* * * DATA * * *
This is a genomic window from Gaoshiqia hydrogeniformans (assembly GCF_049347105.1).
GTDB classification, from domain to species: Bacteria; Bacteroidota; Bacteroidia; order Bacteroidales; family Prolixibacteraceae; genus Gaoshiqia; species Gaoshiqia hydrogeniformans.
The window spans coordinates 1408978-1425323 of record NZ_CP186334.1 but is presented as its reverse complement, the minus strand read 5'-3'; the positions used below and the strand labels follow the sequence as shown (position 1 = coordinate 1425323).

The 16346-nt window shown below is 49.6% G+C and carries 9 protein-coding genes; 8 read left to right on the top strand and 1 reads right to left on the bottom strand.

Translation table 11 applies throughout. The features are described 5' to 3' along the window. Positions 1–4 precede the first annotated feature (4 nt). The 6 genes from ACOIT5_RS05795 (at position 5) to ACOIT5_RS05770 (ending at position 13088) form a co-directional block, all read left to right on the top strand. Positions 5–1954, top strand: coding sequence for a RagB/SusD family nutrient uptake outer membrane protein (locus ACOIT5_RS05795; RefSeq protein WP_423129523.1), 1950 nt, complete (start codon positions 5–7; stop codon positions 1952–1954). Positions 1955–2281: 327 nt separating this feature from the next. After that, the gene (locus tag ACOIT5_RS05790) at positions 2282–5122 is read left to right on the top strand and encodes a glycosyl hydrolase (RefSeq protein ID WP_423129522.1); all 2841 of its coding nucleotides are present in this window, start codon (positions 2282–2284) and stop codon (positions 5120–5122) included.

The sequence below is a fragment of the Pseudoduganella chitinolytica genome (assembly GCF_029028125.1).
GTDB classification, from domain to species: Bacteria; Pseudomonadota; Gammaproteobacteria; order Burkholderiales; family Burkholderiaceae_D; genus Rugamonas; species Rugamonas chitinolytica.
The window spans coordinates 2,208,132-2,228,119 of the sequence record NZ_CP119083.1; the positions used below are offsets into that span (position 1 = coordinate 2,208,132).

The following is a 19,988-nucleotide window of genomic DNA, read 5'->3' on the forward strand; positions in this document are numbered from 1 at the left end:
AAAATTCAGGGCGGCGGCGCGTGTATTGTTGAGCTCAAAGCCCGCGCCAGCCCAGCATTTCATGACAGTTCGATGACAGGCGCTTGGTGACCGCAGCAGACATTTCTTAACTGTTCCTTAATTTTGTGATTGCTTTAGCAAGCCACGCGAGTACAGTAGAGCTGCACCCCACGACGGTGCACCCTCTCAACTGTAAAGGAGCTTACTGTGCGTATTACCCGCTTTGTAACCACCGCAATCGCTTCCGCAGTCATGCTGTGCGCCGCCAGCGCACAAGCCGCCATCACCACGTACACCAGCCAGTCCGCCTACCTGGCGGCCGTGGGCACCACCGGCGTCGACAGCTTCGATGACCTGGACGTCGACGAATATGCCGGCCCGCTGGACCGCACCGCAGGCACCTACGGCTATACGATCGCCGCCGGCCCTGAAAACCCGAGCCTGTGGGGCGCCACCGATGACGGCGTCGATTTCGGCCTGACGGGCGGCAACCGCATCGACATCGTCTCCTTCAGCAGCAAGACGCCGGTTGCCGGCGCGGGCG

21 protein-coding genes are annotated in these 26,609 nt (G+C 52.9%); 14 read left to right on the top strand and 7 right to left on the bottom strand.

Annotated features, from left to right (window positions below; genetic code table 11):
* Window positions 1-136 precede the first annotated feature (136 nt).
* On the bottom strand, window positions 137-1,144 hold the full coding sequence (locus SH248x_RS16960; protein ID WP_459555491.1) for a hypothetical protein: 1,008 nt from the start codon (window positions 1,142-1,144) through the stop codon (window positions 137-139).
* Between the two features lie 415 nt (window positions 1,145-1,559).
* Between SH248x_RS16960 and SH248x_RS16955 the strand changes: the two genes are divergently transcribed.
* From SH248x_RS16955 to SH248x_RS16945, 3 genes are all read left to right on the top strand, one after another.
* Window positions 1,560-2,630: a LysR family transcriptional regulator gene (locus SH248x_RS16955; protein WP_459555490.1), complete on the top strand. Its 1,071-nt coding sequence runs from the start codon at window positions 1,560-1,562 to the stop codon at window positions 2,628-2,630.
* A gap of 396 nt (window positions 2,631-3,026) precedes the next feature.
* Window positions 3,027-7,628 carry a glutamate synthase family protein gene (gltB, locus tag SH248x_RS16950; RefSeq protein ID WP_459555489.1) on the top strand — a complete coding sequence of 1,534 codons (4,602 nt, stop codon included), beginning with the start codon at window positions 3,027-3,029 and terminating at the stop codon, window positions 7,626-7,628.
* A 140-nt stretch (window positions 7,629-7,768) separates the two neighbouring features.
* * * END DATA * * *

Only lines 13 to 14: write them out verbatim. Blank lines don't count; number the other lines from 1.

* Window positions 1-136 precede the first annotated feature (136 nt).
* On the bottom strand, window positions 137-1,144 hold the full coding sequence (locus SH248x_RS16960; protein ID WP_459555491.1) for a hypothetical protein: 1,008 nt from the start codon (window positions 1,142-1,144) through the stop codon (window positions 137-139).